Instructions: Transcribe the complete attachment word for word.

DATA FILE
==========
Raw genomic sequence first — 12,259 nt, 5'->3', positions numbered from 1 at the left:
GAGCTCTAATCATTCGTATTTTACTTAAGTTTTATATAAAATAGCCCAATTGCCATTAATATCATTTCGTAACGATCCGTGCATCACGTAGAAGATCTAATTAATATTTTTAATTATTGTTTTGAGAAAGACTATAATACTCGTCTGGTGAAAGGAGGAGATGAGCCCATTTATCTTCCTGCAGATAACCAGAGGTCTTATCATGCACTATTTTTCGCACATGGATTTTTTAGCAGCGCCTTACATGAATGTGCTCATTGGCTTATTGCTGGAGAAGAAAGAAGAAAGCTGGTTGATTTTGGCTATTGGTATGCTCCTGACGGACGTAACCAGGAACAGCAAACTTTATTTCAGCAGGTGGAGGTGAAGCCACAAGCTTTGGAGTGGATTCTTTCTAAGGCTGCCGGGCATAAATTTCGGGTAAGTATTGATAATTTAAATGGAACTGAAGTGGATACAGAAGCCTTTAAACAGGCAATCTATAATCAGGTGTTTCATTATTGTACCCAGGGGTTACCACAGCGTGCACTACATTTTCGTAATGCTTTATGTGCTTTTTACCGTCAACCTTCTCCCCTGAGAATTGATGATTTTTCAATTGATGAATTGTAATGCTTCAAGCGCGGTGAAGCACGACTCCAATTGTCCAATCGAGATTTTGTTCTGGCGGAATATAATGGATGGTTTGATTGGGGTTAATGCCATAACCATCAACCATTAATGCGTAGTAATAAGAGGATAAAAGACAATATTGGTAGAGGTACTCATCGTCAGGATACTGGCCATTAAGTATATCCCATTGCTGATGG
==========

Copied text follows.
Raw genomic sequence first — 12,259 nt, 5'->3', positions numbered from 1 at the left:
GAGCTCTAATCATTCGTATTTTACTTAAGTTTTATATAAAATAGCCCAATTGCCATTAATATCATTTCGTAACGATCCGTGCATCACGTAGAAGATCTAATTAATATTTTTAATTATTGTTTTGAGAAAGACTATAATACTCGTCTGGTGAAAGGAGGAGATGAGCCCATTTATCTTCCTGCAGATAACCAGAGGTCTTATCATGCACTATTTTTCGCACATGGATTTTTTAGCAGCGCCTTACATGAATGTGCTCATTGGCTTATTGCTGGAGAAGAAAGAAGAAAGCTGGTTGATTTTGGCTATTGGTATGCTCCTGACGGACGTAACCAGGAACAGCAAACTTTATTTCAGCAGGTGGAGGTGAAGCCACAAGCTTTGGAGTGGATTCTTTCTAAGGCTGCCGGGCATAAATTTCGGGTAAGTATTGATAATTTAAATGGAACTGAAGTGGATACAGAAGCCTTTAAACAGGCAATCTATAATCAGGTGTTTCATTATTGTACCCAGGGGTTACCACAGCGTGCACTACATTTTCGTAATGCTTTATGTGCTTTTTACCGTCAACCTTCTCCCCTGAGAATTGATGATTTTTCAATTGATGAATTGTAATGCTTCAAGCGCGGTGAAGCACGACTCCAATTGTCCAATCGAGATTTTGTTCTGGCGGAATATAATGGATGGTTTGATTGGGGTTAATGCCATAACCATCAACCATTAATGCGTAGTAATAAGAGGATAAAAGACAATATTGGTAGAGGTACTCATCGTCAGGATACTGGCCATTAAGTATATCCCATTGCTGATGG